ms-steeleyourman:

rotmeat:

permutationofninjas:

[snipped]

I’m also majoring in sociology (I’m dual-majoring in sociology and gender studies) and I want to second the fact that the SJW definition of racism/discrimination isn’t used in an academic context - or at least, not commonly enough that I’ve ever seen it in sociology (though I believe I did once come across that definition in a gender studies class, the professor wasn’t necessarily endorsing that view, just presenting the argument for discussion). The basic definition I was taught was that racism = unwarranted prejudice or discrimination, often based on stereotypes, that may be direct or indirect, and may be personal or structural.

I think most sociologists would stress that we’re making an analysis at the level of social groups, not individuals, however, and some whites may be worse off than some blacks, so in that sense it’s completely contrary to the SJW definition, which typically overgeneralizes and oversimplifies the principle.

The (extremely basic) definition I found on a sociological dictionary online pretty much mirrors the common one:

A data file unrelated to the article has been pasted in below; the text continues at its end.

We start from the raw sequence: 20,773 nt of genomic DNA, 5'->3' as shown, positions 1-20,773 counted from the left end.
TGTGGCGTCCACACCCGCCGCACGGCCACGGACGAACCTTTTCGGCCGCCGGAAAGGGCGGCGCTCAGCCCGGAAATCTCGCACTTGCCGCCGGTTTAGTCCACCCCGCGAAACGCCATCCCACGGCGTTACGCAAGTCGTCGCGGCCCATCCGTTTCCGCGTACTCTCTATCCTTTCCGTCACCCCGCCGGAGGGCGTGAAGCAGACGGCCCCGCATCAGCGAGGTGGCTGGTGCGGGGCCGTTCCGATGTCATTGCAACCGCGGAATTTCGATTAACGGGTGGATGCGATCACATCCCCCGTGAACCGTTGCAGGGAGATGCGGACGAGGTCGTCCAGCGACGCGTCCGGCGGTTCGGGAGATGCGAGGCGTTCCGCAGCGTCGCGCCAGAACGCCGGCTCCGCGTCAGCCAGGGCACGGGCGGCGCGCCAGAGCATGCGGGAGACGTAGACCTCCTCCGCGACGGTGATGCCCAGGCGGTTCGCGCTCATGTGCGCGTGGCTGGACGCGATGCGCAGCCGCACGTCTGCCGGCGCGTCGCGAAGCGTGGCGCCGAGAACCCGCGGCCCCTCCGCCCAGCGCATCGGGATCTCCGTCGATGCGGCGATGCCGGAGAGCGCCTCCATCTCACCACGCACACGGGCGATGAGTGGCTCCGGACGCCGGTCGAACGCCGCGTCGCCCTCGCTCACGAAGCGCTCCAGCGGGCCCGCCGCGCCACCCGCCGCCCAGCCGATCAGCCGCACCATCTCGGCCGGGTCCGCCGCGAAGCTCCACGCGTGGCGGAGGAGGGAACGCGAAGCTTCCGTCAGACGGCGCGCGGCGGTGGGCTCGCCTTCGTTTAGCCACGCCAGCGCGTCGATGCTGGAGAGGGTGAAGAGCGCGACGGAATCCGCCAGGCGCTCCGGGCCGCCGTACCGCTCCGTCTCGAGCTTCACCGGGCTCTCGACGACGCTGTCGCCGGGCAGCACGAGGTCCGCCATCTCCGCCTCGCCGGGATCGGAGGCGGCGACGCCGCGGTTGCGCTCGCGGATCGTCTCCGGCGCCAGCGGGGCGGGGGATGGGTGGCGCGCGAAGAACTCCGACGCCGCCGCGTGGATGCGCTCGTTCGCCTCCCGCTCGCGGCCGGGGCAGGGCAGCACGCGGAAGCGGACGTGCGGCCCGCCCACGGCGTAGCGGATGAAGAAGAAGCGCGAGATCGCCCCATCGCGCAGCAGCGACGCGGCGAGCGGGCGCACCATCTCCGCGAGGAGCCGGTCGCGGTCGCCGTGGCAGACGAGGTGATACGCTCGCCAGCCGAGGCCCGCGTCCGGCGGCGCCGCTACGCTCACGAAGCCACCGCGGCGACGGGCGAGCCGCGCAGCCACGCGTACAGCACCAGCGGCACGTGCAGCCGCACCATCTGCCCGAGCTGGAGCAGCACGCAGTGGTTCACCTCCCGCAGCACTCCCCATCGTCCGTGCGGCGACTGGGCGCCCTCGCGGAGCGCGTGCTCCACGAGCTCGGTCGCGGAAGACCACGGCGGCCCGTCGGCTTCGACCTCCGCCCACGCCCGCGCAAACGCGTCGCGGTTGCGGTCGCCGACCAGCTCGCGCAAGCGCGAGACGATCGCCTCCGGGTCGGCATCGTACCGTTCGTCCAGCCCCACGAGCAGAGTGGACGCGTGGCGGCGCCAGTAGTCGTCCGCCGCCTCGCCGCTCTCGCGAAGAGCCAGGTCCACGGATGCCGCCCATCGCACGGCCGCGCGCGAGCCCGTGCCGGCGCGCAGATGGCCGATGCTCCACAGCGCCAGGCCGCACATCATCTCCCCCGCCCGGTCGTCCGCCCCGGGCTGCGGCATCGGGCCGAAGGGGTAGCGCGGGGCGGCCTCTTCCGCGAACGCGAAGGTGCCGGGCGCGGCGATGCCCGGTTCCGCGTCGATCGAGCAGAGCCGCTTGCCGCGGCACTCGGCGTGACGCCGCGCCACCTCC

http://sociologydictionary.org/racism/

vs 

http://dictionary.reference.com/browse/racism

The About.com page also seems to make the point that anyone can discriminate, though it does add that some forms of discrimination are obviously more harmful or prevalent than others:

http://sociology.about.com/od/Ask-a-Sociologist/fl/Whats-the-Difference-Between-Prejudice-and-Racism.htm

A more nuanced (and dry) discussion about discrimination that’s more typical of what you’d get in a non-introductory sociology class is here:

http://edu.learnsoc.org/Chapters/5%20major%20sociological%20topics/9%20discrimination.htm

Suffice it to say, the SJW definition of “racism = privilege + power” is incredibly oversimplified compared to what you’d use in sociology.

Just trying to bring up what I learned in my fucking sociology class this year. But I’m so glad my opinion is ao fucking fascinating to everyone